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[NATIONAL WATERWORKS v. CIR](https://lawyerly.ph/juris/view/c3dff?user=fbGU2WFpmaitMVEVGZ2lBVW5xZ2RVdz09)
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[ GR No. L-13161, Feb 25, 1960 ]

NATIONAL WATERWORKS v. CIR +

DECISION

107 Phil. 79

[ G.R. No. L-13161, February 25, 1960 ]

NATIONAL WATERWORKS AND SEWERAGE AUTHORITY, PETITIONER, VS. COURT OF INDUSTRIAL RELATIONS, ET AL., RESPONDENTS.

D E C I S I O N

BAUTISTA ANGELO, J.:

On February 14, 1957, Cesar Cabrera and seventy-one (71) other employees of the former Metropolitan Water District, filed with the Court of Industrial Relations a motion praying for the execution of an award contained in a resolution issued by said Court on November 25, 1950 in Case No. 349-V granting an increase of P0.50 per day to all employees of the Metropolitan Water District and alleging that pursuant to said award the Metropolitan Water District paid to said employees the salary increase granted therein, but that in November, 1953 the Metropolitan Water District stopped paying the salary increase for which reason they prayed that an order be issued directing the said district to pay them the salary increase from the time that it was stopped designating an examiner of the court to make a computation of the amounts to which they are entitled.

On March 11, 1957, the National Waterworks and Sewerage Authority (NAWASA,) which succeeded the Metropolitan Water District, filed an opposition to the motion contending that there is no award to he executed because the same has already been terminated pursuant to the provisions of Section 17 of Commonwealth Act No. 103, as amended. The NAWASA alleged that, the award made by the Court of Industrial Relations on November 25, 1950 not having specified the time during which it should be valid and effective, it gave notice of its termination on December 29, 1953 to said court in Case No. 359-V furnishing a copy thereof to the union with which the movants were affiliated.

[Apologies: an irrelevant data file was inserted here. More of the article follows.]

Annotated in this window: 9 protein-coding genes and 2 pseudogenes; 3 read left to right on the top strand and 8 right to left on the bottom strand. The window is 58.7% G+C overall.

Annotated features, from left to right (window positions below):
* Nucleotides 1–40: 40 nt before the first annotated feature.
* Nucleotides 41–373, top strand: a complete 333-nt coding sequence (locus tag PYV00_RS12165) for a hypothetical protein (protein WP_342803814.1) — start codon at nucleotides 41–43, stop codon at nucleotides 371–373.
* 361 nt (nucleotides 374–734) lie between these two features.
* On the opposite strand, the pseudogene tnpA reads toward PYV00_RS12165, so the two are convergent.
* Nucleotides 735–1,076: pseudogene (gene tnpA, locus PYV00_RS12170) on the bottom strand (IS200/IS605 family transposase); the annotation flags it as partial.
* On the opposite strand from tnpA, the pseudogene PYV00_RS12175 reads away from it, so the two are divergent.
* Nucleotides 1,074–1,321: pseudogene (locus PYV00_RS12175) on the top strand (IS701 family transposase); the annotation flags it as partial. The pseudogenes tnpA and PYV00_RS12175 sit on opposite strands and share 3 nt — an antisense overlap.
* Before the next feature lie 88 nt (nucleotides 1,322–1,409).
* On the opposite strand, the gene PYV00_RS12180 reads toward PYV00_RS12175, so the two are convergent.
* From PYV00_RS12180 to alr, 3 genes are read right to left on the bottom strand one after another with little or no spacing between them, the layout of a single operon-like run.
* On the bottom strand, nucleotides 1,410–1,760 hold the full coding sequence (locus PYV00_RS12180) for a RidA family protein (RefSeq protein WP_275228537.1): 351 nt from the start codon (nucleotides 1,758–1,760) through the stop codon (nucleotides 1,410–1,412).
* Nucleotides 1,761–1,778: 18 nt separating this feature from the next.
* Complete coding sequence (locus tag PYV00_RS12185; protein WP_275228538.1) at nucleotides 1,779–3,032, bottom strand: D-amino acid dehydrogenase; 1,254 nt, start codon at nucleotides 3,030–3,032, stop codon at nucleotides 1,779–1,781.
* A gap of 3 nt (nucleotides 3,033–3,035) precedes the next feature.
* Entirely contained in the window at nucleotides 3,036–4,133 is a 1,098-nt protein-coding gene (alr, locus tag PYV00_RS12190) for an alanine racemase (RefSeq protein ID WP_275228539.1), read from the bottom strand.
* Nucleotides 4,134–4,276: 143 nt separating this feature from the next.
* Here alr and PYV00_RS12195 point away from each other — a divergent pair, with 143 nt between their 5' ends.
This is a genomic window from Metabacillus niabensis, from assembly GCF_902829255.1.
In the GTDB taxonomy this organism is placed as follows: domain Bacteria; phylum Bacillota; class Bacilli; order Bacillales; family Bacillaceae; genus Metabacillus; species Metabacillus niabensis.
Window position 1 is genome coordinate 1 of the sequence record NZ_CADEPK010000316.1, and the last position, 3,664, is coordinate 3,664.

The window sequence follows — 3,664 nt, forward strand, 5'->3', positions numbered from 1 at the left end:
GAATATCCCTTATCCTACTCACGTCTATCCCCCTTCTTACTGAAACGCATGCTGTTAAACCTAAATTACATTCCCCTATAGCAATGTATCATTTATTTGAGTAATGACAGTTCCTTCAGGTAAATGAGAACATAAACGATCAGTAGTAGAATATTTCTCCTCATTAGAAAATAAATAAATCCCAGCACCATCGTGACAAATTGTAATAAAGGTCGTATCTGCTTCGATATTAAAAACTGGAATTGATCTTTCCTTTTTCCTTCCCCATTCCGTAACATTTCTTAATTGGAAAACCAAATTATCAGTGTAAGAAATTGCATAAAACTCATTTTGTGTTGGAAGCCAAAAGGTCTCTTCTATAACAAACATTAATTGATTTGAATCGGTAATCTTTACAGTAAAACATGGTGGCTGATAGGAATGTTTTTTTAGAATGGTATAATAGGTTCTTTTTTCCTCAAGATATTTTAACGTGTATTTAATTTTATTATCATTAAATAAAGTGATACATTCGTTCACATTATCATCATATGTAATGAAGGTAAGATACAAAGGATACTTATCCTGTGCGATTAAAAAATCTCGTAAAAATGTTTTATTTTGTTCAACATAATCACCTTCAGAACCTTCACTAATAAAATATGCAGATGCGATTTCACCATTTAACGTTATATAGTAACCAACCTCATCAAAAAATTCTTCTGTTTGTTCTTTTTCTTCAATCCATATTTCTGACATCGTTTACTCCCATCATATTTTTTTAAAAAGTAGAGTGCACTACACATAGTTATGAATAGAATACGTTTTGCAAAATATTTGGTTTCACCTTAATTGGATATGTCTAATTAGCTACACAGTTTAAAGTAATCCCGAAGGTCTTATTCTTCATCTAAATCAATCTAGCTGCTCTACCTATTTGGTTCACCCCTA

On July 19, 1957, the Court of Industrial Relations issued an order stating that the award contained in its resolution of November 25, 1950 could not have been terminated by merely serving a notice of termination on the part of the NAWASA even if the same does not specify the time during which it shall he effective because the approval of the court was still necessary for its validity, and since no approval has been obtained, the award is still valid and effective. Wherefore, the court directed its examiner to compute the amounts to which the movants were entitled by way of salary increase. The NAWASA filed a motion for reconsideration, and when the same was denied, it interposed the present petition for review.